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Study claims that ships have been getting less efficient

Written by Nick Blenkey
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APRIL 14, 2015 — So much for “eco” ships. It seems that not too many shipowners can have been ordering them. A new study of the historical development of the efficiency of new ships appears to shows that ships built in 2013 were on average 10% less fuel-efficient than those built in 1990.

The study, “Historical trends in ship design efficiency,” has been carried out by Netherlands-based CE Delft, which describes itself as an “independent research and consultancy organization specialized in developing innovative solutions to environmental problems.” It was commissioned by  Seas At Risk and Transport & Environment (both members of the Clean Shipping Coalition), and supported by the European Climate Foundation.

The study also shows that containerships built 30 years ago already, on average, beat the “Energy Efficiency Design Index” standard set by IMO for new ships built in 2020.

The EEDI standard is up for review next month and organizations such as Seas at Risk and Transport & Environment will be using the study as ammunition to make the EEDI standard much tougher.

Among the study’s findings are that bulk carriers, tankers, and containerships built in 2013 were on average 12, 8 and 8% less fuel efficient than those built in 1990, a quarter of a century ago.

In general, the study indicates the design efficiency of new ships improved significantly in the 1980s, was at its best in the 1990s and deteriorated after that. In the case of bulk carriers, design efficiency in the 1980s and 1990s was up to 10% better than in the period 1999–2008. A similar pattern can be observed for tankers and containerships.

In the 1980s design efficiency improved by up to 28% in the case of tankers. Similar patterns exist for bulkers and container ships, and also for specific size categories of these ships. In the 1990s the design efficiency of tankers deteriorated by over 10%.

So, what’s been going on?

According to the study, an analysis of the factors that have contributed to fuel efficiency improvement shows that to a limited extent, efficiency improvements have been brought about by reductions in design speed. In some cases, the size of the ships has increased. However, these two developments cannot explain the efficiency improvements to the full extent. In most cases, improvements in hull design and propulsion efficiency have contributed significantly to efficiency improvements. Likewise, the deterioration of efficiency after the 1990s has been caused at least partly by deteriorating designs.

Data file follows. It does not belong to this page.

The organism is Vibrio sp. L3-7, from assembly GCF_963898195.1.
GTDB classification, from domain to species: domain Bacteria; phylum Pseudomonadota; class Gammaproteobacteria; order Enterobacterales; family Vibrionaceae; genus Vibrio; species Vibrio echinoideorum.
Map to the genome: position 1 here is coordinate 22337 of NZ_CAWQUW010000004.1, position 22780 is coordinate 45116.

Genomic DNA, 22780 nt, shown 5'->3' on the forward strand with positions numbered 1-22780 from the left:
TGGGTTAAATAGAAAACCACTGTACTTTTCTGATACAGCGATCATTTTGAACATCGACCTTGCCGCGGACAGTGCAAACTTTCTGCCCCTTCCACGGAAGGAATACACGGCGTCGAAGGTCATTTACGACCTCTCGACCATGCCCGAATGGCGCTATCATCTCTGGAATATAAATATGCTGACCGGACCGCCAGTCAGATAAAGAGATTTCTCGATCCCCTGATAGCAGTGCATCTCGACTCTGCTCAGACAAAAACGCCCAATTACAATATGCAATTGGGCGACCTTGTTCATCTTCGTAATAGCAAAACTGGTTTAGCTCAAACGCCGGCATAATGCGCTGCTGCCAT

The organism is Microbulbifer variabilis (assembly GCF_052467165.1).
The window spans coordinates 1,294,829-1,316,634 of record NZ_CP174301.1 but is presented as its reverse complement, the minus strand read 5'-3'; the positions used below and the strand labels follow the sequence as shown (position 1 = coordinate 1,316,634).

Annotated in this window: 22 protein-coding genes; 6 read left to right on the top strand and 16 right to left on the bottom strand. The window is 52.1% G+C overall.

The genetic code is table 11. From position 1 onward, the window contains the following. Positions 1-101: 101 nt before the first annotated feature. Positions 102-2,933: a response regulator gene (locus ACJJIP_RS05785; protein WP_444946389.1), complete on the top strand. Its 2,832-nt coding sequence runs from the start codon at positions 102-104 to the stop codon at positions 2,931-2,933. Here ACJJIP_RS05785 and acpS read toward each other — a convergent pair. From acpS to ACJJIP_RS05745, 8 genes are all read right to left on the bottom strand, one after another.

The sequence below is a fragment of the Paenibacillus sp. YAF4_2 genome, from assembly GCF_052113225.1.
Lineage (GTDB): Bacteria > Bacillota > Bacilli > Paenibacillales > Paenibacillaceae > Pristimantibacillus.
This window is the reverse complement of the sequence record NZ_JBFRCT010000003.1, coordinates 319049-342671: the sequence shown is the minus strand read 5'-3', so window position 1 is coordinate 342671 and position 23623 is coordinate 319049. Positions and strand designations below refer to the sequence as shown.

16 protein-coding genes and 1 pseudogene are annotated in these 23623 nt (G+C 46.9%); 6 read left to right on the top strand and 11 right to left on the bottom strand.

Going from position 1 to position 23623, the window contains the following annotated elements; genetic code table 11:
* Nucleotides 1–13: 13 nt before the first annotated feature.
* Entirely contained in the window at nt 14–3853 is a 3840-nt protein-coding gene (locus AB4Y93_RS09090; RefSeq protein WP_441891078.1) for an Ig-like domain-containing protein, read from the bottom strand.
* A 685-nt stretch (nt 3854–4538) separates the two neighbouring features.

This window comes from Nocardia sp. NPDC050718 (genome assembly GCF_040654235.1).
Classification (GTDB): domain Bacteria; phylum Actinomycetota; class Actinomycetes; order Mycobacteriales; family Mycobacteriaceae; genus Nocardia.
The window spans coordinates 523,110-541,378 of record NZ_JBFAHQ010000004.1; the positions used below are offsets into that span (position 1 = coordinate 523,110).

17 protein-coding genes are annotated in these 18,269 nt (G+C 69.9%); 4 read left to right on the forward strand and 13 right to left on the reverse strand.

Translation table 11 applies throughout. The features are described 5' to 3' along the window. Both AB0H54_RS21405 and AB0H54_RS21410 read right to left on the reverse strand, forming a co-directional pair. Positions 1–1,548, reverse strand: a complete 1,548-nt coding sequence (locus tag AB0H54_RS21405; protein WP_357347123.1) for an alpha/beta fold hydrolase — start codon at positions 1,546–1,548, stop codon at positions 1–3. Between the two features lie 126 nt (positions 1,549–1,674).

The study says that the changes in design efficiency reflect changes in market circumstances. Higher fuel prices make fuel-efficient ships more attractive, because efficiency reduces the total cost of ownership. Because in general fuel-efficient hull designs are more expensive to built, the payback period of the additional capital expenditure is shorter when fuel prices are high.

Fuel prices, though, are not the only relevant factor: freight rates are also an important factor. When freight rates are high, new ships are in high demand and shipbuilders can build standard designs with a low risk and a high profit margin. In these circumstances, it may not be rational for shipyards to build higher risk innovative designs. Conversely, when freight rates are low, shipyards compete for clients and may be willing to build more efficient ships.

There can be several other reasons why shipowners choose to build ships that are less fuel-efficient. One is that in some ports and canals, ship dimensions are restricted. In order to be able to maximize transport work, ship owners can choose to choose to maximize cargo capacity within these constraints. This is especially attractive when freight rates are high and fuel prices are low. The second is that fuller form ships are cheaper to build as they require less steel and also less manpower to assemble. So when steel prices and wages are high while fuel is cheap, fuller form ships become more attractive.

Fuller form ships, of course, require more energy to shove them through the water,

According to the study’s authors, Jasper Faber and Maarten ‘t Hoen,  “the relevance of this study for the ongoing review of EEDI targets is that it shows that ships can improve their design efficiency by about 5-15% on average just by going back to 1990s designs. If one takes into account improvements in engine technology, and hull, rudder and propeller designs in the past 25 years, larger efficiency improvements are probably within reach. Lower design speeds could improve design efficiencies even more.”

Read the study HERE and make your own assessment.

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